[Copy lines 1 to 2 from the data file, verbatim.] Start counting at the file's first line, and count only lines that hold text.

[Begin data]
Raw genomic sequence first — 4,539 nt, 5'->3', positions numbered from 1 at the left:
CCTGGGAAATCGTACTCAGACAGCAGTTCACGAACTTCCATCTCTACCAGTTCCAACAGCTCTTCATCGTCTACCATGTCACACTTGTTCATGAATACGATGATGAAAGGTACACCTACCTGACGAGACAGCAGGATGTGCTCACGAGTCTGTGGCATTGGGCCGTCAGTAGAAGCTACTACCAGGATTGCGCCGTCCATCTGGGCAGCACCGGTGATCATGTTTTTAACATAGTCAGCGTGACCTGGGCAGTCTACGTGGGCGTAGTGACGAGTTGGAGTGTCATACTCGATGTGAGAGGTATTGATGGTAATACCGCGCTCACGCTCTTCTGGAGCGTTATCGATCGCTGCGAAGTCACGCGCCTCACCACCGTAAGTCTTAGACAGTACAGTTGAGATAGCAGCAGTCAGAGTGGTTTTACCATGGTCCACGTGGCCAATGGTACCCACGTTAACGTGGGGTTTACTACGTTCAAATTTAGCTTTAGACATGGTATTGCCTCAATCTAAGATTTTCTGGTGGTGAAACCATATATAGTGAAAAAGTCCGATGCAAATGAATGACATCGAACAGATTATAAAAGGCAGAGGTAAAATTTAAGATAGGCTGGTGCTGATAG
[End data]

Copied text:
Raw genomic sequence first — 4,539 nt, 5'->3', positions numbered from 1 at the left:
CCTGGGAAATCGTACTCAGACAGCAGTTCACGAACTTCCATCTCTACCAGTTCCAACAGCTCTTCATCGTCTACCATGTCACACTTGTTCATGAATACGATGATGAAAGGTACACCTACCTGACGAGACAGCAGGATGTGCTCACGAGTCTGTGGCATTGGGCCGTCAGTAGAAGCTACTACCAGGATTGCGCCGTCCATCTGGGCAGCACCGGTGATCATGTTTTTAACATAGTCAGCGTGACCTGGGCAGTCTACGTGGGCGTAGTGACGAGTTGGAGTGTCATACTCGATGTGAGAGGTATTGATGGTAATACCGCGCTCACGCTCTTCTGGAGCGTTATCGATCGCTGCGAAGTCACGCGCCTCACCACCGTAAGTCTTAGACAGTACAGTTGAGATAGCAGCAGTCAGAGTGGTTTTACCATGGTCCACGTGGCCAATGGTACCCACGTTAACGTGGGGTTTACTACGTTCAAATTTAGCTTTAGACATGGTATTGCCTCAATCTAAGATTTTCTGGTGGTGAAACCATATATAGTGAAAAAGTCCGATGCAAATGAATGACATCGAACAGATTATAAAAGGCAGAGGTAAAATTTAAGATAGGCTGGTGCTGATAG